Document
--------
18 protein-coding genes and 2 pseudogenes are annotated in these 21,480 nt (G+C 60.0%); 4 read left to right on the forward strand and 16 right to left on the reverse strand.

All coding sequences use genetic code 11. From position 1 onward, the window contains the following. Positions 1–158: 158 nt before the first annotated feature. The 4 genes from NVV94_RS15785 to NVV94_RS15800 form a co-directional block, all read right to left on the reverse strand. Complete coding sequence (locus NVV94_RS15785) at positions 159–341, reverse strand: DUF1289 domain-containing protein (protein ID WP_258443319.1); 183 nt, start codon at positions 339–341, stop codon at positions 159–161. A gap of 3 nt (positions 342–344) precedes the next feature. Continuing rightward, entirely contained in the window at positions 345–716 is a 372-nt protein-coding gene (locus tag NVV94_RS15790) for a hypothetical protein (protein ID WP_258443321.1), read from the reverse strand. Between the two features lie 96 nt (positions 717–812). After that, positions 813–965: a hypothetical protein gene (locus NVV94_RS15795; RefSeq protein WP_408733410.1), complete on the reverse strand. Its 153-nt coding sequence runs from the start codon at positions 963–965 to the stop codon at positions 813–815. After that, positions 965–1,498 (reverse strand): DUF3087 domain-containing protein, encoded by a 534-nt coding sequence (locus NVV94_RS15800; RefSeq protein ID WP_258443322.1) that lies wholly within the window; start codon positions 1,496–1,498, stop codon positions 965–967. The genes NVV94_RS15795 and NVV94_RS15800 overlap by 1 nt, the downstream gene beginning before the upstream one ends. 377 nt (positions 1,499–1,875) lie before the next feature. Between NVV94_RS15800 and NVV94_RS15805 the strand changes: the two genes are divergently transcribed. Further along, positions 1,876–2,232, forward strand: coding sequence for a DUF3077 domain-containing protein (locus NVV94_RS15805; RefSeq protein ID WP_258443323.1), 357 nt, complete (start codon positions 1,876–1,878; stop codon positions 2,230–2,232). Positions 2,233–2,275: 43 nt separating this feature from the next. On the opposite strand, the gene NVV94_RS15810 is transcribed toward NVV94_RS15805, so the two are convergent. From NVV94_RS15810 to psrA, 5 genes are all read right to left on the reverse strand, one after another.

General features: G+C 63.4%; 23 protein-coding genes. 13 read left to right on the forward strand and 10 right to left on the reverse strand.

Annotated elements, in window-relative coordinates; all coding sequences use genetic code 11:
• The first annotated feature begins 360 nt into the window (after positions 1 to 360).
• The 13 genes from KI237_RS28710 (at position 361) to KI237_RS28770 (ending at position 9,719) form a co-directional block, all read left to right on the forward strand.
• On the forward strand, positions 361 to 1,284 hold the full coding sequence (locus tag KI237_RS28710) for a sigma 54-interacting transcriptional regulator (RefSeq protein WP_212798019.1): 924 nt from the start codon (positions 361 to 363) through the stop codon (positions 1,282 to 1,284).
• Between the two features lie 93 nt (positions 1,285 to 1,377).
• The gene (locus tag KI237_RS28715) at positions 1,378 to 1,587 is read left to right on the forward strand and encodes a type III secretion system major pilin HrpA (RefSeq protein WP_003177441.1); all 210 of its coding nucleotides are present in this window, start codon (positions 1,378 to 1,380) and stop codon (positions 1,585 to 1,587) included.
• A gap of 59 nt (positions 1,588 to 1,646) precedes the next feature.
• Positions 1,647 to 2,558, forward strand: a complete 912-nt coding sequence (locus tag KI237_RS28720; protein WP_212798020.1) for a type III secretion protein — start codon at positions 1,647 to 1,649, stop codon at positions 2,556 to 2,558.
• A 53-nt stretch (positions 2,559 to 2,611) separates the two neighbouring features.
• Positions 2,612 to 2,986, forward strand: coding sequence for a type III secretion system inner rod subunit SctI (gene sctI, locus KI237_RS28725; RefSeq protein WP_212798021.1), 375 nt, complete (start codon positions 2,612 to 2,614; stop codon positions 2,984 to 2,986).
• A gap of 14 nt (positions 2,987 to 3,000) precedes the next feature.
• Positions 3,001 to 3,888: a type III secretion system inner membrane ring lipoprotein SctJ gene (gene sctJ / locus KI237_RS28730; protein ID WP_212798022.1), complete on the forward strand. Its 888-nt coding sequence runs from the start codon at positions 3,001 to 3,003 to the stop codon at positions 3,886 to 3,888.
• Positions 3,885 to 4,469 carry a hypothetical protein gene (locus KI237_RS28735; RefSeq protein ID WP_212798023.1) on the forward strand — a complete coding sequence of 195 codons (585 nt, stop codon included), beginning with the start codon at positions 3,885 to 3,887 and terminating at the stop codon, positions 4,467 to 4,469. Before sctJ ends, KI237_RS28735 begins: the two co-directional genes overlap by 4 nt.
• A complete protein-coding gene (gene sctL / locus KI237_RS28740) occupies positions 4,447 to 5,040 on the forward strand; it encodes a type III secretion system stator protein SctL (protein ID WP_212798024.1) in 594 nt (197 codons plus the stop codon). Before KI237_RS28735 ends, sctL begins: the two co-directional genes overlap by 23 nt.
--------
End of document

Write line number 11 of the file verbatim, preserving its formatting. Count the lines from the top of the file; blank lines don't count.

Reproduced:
• Positions 1,647 to 2,558, forward strand: a complete 912-nt coding sequence (locus tag KI237_RS28720; protein WP_212798020.1) for a type III secretion protein — start codon at positions 1,647 to 1,649, stop codon at positions 2,556 to 2,558.